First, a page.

Maintaining or improving quality of life in our older years requires staying stimulated and connected. We need stimulation to keep our bodies moving, our brains active, and our spirits lifted so that we remain engaged in the process of living. Walking, biking, gardening, dancing, and exercise classes can keep us physically active. Reading, listening to music or books on tape, using the Internet, attending lectures, participating in a book club or discussion group, taking field trips — all these keep us learning and our brains engaged. Our spirits are nourished by spending time in nature, meditating, attending church, and working with nonprofits to better our community or our world, or even just lending others a helping hand.
Connectivity is vital. One form comes from setting up places and ways to connect with nature: Create outdoor places to sit in the sun or the shade for napping, reading, listening to the birds, or appreciating the bees, butterflies, and dragonflies; or grow plants and trees for food, for beneficial insects, and for flowers with their fragrance and beauty. And it’s nice to have a deck, terrace, or balcony where you can watch the clouds, the stars, the moon, and the street life. The area need not be large to surround oneself with nature — a small patio with pots will often suffice. Near views of nature can be as fulfilling as great panoramas if we tune in to the subtle day-to-day changes in plants, weather patterns, and visiting insects.
Another type of connectivity comes from interactions with neighbors, schoolchildren, and nearby businesses. Walking the neighborhood pulls one into regional issues (wildfire preparedness, street repair, noise intrusion, pedestrian safety, etc.) and helps us thrive. Social connectivity through frequent visits with friends, one’s children, and grandchildren (Santa Barbara is an inducement for regular visits if they don’t live in town); through volunteering; or even through the companionship of a pet (pets often get us to exercise with regularity) contributes greatly to quality longevity. Variety is the secret, having people of all ages in our lives with one or more persons to count on when needed.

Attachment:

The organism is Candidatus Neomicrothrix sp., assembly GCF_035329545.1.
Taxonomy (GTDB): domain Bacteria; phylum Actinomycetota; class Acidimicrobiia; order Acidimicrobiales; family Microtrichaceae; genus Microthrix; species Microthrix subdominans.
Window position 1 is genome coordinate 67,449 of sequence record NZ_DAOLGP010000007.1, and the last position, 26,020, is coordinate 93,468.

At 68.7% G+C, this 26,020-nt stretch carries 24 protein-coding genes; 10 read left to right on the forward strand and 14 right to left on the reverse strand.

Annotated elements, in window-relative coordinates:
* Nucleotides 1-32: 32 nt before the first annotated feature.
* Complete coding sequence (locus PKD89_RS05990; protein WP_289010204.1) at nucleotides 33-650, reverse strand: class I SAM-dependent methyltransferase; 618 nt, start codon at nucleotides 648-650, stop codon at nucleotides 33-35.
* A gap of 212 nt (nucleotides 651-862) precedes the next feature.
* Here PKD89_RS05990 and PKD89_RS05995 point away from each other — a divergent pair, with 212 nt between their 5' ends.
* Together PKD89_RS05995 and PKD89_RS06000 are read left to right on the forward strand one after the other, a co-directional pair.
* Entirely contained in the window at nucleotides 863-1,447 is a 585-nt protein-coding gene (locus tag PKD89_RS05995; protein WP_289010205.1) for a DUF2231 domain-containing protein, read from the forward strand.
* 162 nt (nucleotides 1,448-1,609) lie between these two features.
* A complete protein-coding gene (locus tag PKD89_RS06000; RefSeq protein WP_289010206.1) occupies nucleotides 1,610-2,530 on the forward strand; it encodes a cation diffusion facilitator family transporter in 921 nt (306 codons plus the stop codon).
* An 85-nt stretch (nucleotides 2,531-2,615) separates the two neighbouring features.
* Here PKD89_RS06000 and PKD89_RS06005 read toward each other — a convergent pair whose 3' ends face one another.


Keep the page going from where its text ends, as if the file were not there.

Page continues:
A few years ago, I had the privilege of serving on the board at Valle Verde, one of our retirement communities. The 400 residents, with an average age of 85, mostly educators and professional people, exhibited a rare curiosity and engagement with life. I enjoyed many in-depth, challenging conversations with the vibrant residents, frequently on the subject of climate change. Of note, they received state awards for greening their community. They were definitely not “checking out.”
Old age is an achievement involving a good bit of luck, but achieving quality in old age is intentional and can be the culmination of one’s life.